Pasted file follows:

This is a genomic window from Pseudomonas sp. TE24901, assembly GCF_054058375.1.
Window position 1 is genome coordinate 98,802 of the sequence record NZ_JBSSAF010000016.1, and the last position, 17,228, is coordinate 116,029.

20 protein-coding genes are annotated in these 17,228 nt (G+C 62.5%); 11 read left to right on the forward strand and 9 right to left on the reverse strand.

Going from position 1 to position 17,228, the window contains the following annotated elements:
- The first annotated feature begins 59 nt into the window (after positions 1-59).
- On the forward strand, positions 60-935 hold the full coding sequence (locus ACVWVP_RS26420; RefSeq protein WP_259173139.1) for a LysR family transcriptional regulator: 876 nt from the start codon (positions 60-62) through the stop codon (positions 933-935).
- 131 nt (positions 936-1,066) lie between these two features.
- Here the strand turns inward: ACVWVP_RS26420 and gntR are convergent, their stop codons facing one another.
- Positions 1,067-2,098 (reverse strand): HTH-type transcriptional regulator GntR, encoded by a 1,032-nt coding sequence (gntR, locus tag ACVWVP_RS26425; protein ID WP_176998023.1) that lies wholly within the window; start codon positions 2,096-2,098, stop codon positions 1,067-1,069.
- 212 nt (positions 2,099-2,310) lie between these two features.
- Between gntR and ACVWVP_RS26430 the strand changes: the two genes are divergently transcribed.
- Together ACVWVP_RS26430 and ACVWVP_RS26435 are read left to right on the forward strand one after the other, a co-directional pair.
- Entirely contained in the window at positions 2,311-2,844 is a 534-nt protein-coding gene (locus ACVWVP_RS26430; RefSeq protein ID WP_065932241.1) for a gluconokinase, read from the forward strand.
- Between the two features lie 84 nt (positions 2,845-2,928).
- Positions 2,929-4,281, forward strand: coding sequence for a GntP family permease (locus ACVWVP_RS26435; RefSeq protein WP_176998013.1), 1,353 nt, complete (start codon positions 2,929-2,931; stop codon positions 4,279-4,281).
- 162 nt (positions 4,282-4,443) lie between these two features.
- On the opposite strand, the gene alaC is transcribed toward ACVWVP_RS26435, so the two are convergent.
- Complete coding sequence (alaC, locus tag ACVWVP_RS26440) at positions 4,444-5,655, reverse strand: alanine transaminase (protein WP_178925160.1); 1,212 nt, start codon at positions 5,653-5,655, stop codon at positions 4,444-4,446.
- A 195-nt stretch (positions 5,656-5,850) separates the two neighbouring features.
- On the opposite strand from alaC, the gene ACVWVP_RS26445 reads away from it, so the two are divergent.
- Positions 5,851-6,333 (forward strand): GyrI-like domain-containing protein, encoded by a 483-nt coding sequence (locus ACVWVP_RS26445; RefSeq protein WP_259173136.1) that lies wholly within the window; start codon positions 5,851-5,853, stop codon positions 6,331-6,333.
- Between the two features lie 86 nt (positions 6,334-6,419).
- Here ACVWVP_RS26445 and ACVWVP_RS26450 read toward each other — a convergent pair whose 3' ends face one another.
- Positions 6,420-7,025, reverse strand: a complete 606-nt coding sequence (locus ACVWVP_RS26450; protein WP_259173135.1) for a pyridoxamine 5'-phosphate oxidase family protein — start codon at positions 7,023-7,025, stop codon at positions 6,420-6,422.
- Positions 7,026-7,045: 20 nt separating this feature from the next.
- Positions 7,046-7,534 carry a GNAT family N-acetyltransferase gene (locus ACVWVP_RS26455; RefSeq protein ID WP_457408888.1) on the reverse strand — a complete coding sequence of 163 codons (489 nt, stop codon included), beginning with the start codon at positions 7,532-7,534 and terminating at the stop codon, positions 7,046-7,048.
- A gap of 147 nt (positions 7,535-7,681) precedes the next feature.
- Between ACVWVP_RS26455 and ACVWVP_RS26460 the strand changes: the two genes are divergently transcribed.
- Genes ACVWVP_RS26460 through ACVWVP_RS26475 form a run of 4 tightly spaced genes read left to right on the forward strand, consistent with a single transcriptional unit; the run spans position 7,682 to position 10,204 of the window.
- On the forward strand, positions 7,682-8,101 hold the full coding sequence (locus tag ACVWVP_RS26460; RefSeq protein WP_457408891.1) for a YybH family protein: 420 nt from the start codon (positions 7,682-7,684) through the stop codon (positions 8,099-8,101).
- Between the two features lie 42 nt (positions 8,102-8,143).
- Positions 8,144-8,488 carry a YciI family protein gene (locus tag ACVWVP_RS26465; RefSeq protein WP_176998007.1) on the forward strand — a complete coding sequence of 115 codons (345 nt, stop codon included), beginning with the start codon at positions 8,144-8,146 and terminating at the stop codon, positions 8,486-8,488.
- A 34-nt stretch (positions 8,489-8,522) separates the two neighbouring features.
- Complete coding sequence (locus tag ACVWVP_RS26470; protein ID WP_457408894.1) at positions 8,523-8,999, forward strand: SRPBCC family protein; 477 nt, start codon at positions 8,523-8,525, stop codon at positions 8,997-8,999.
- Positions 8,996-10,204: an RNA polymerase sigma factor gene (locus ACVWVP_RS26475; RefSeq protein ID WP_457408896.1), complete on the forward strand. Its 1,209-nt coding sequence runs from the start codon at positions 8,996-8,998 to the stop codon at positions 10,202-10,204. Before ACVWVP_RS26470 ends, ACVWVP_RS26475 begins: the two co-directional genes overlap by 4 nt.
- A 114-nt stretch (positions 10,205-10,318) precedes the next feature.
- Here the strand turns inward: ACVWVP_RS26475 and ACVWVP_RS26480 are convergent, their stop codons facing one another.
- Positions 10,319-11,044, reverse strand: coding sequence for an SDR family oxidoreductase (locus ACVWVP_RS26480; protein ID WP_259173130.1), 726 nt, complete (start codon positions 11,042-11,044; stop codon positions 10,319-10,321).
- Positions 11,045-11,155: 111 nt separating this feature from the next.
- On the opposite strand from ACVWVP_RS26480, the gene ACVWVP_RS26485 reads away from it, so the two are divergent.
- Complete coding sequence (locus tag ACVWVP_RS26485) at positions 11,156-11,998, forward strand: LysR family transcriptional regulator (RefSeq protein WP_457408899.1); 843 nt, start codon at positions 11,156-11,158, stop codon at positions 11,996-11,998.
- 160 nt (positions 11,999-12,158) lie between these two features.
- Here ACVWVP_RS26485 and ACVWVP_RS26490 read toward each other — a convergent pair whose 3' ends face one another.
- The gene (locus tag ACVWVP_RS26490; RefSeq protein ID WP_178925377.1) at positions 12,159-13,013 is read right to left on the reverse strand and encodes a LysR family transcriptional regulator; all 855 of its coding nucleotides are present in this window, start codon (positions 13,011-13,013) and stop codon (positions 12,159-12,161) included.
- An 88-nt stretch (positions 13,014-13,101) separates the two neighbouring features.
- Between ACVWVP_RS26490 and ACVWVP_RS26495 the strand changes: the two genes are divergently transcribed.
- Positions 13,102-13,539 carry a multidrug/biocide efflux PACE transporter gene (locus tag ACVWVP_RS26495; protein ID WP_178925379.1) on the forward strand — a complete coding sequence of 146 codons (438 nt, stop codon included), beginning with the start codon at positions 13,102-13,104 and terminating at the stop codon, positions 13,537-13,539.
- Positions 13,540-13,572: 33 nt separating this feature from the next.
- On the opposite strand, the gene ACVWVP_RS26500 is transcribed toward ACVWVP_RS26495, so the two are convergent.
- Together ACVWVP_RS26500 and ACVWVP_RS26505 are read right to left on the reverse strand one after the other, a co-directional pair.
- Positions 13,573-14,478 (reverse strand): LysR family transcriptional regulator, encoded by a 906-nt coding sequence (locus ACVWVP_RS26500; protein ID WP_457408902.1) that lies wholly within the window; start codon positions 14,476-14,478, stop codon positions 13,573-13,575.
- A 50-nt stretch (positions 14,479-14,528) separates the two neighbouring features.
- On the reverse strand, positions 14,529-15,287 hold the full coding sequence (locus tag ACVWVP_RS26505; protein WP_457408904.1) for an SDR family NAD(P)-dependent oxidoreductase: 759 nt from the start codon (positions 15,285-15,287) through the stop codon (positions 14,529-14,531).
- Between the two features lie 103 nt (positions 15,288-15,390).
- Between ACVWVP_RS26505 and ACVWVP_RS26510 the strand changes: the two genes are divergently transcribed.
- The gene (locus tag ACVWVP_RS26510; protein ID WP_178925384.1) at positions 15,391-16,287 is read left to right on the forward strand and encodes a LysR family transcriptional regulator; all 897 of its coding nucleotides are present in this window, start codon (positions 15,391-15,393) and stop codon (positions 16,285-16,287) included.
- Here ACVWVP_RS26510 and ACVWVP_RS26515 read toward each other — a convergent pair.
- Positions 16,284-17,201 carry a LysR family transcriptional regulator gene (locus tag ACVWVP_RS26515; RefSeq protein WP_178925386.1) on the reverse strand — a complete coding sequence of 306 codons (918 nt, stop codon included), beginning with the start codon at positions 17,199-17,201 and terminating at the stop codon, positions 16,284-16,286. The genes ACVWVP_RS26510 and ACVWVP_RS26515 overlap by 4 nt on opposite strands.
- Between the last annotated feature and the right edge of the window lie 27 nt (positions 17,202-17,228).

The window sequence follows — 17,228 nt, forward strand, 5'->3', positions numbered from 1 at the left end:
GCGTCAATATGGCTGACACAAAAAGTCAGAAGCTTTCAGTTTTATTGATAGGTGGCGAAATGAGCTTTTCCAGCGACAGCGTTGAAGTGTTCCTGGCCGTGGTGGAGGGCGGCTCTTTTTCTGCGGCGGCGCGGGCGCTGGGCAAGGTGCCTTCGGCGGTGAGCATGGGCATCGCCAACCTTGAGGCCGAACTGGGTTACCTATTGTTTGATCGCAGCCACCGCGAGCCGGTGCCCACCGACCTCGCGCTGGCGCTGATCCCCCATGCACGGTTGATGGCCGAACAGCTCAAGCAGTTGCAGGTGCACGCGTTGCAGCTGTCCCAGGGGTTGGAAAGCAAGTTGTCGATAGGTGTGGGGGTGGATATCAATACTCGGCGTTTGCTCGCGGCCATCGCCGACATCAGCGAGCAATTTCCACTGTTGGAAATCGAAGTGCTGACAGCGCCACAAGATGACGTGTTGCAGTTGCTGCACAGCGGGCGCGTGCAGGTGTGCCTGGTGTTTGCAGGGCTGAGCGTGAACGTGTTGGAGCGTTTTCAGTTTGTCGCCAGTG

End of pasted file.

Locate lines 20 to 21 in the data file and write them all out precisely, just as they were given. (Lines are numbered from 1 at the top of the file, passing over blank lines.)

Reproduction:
- On the opposite strand from alaC, the gene ACVWVP_RS26445 reads away from it, so the two are divergent.
- Positions 5,851-6,333 (forward strand): GyrI-like domain-containing protein, encoded by a 483-nt coding sequence (locus ACVWVP_RS26445; RefSeq protein WP_259173136.1) that lies wholly within the window; start codon positions 5,851-5,853, stop codon positions 6,331-6,333.